I Am Alive – Review

Platform | Release Date
XBLA | March 7, 2012
Developed by Darkworks/Ubisoft Shanghai
Published by Ubisoft

The Pitch:

One year after a worldwide cataclysmic event that wiped out most of the human race, a man struggles for survival in a desolate city as he tries to reunite with his long lost family. In this post-apocalyptic tale, there are no supernatural threats, just an everyman who faces a decaying and hazardous world and humanity’s darkest inclinations. Will you hang on to your humanity and help strangers or are you ready to sacrifice others in order to survive?

One of gaming’s prime appeals is how it serves as a source of escapism from the tedium of our daily lives. It’s not a coincidence that nearly every character-based game fulfills our desires to be all powerful – to save the world from whatever dark menace waits before us. Sadly, these experiences are inherently insular in nature; once the universe is saved and the princess rescued, we set down the controller and return to our world largely unchanged.

There are other games, however, that attempt to bridge the gap between these worlds. In the real world, we don’t have superpowers. We never hear the full story on the consequences of our choices. We can’t always triumph. By forcing us to confront these same limitations in the game world, we can learn something about ourselves that carries over into real life.

Learning these types of things is seldom “fun.”

At its best, I Am Alive manages to put us in this uncomfortable mode of self-discovery. Your character is not out to save the world, in fact the world has already been lost. His simple goal is to find his family, a seemingly impossible task after a year’s separation and no means of communication. Without the slightest hint of direction he trudges onward, unwilling to give up like everyone else seemingly did long ago. His singular ability to maintain hope in the face of abject depravity is his only superpower.

When striking these chords, I Am Alive plays us a haunting melody. Unfortunately, the deep thrumming bass of power fantasy fights its way to the forefront too often. Amid the pulse, the enchantment ripples and bends. Seemingly eschewing realism when convenient for gameplay, combat slowly devolves over the course of the game. The first time I take down a gang of five with a knife and two bullets I feel my heart lurching from my chest. The seventh time, I feel like a grandmaster of chess winning a game of tic-tac-toe. When enemies begin approaching me in body armor, the glamour fades completely.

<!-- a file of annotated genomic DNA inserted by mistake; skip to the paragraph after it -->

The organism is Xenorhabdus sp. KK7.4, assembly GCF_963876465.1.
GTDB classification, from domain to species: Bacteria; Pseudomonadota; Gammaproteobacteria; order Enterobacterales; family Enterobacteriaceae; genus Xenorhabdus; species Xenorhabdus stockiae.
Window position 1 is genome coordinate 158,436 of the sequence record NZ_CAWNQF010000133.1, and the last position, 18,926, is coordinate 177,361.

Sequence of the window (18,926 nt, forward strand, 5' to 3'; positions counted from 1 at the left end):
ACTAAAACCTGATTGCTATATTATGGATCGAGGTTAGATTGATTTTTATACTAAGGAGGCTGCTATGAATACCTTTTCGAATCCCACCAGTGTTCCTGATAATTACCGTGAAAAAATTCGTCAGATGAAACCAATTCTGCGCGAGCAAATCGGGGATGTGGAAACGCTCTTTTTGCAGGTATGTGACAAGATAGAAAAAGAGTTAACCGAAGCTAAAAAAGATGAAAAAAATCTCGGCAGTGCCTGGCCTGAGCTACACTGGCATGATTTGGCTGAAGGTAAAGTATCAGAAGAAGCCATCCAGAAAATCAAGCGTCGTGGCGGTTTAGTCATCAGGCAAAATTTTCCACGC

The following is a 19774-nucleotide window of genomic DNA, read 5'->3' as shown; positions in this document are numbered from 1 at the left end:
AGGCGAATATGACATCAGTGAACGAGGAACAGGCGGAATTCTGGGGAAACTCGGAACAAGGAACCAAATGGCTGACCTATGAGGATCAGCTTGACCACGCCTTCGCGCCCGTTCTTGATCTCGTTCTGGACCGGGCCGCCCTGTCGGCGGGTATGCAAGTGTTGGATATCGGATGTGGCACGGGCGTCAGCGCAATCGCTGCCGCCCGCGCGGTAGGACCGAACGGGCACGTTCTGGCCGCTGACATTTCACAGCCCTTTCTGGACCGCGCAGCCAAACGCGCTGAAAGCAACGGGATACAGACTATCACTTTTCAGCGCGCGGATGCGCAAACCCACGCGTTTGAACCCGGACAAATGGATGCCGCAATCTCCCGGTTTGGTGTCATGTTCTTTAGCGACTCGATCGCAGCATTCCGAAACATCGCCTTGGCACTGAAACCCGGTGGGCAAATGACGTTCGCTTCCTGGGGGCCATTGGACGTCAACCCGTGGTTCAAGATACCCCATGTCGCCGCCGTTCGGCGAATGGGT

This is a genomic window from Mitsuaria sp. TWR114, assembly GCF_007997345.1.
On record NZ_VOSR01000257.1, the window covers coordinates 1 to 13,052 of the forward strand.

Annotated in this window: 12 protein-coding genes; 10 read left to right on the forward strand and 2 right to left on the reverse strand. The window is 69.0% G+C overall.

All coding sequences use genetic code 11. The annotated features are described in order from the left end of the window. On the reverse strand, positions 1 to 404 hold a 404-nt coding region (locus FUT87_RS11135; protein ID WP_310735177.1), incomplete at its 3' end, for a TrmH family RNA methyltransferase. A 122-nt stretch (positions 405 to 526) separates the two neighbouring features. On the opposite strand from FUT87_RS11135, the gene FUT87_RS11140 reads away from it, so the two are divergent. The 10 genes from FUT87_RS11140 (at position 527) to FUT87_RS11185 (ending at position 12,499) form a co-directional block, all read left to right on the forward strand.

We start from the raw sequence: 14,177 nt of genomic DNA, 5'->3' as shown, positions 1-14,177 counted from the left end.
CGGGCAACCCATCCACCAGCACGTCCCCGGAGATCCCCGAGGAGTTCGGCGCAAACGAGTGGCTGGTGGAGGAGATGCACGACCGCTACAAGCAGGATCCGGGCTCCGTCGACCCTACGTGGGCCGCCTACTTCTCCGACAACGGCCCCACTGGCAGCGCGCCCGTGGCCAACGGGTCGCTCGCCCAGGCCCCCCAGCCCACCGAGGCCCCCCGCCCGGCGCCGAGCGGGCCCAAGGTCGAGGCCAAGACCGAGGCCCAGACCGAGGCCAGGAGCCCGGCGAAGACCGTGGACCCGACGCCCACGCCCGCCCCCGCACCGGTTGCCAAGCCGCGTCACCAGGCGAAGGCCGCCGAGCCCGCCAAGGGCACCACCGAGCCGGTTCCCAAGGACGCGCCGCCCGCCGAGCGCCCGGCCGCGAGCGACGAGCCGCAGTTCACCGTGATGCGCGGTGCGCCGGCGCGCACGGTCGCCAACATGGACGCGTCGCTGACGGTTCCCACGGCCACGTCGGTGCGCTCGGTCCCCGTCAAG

This doesn’t completely undermine I Am Alive’s successes. The pacing is unexpectedly solid given the five year development cycle that featured at least one rumored trip back to the drawing board. Set piece exploration can be found here on a scale that simply doesn’t exist on $15 downloadable console titles, and it keeps improving as the game progresses. Choice is handled superbly, with both “good” and “bad” choices providing intangible rewards like additional backstory or simple self-respect.

For example, an NPC invites you in with open arms and asks you not to swipe the meager supply of food he’s gathered in the other room. In almost any other game, the NPC would attack you for ignoring that request, or you’d be too smooth and perfect to be seen stealing. In I Am Alive, the NPC curses you, asks you to leave, and outwardly laments his chances of surviving now. Sure, it’s passive-aggressive… but it’s effective.

Had I Am Alive allowed itself to skew closer to the side of realism, even to the detriment of gameplay and “fun”, it could have been something truly magical. If it pressed on in the entirely different direction, toward tight combat and ever-increasing abilities, it could have been a thrilling if ultimately forgettable ride. Instead of either extreme, we’re left with something somewhere in the middle; a game that impresses both with tone and detail, but ultimately plays it too safe to be outstanding.

About Adam Bash

Adam Bash was the host of the Fall Damage podcast and is currently a contributor to Splitkick. He helps make the site do things.
Bookmark the permalink.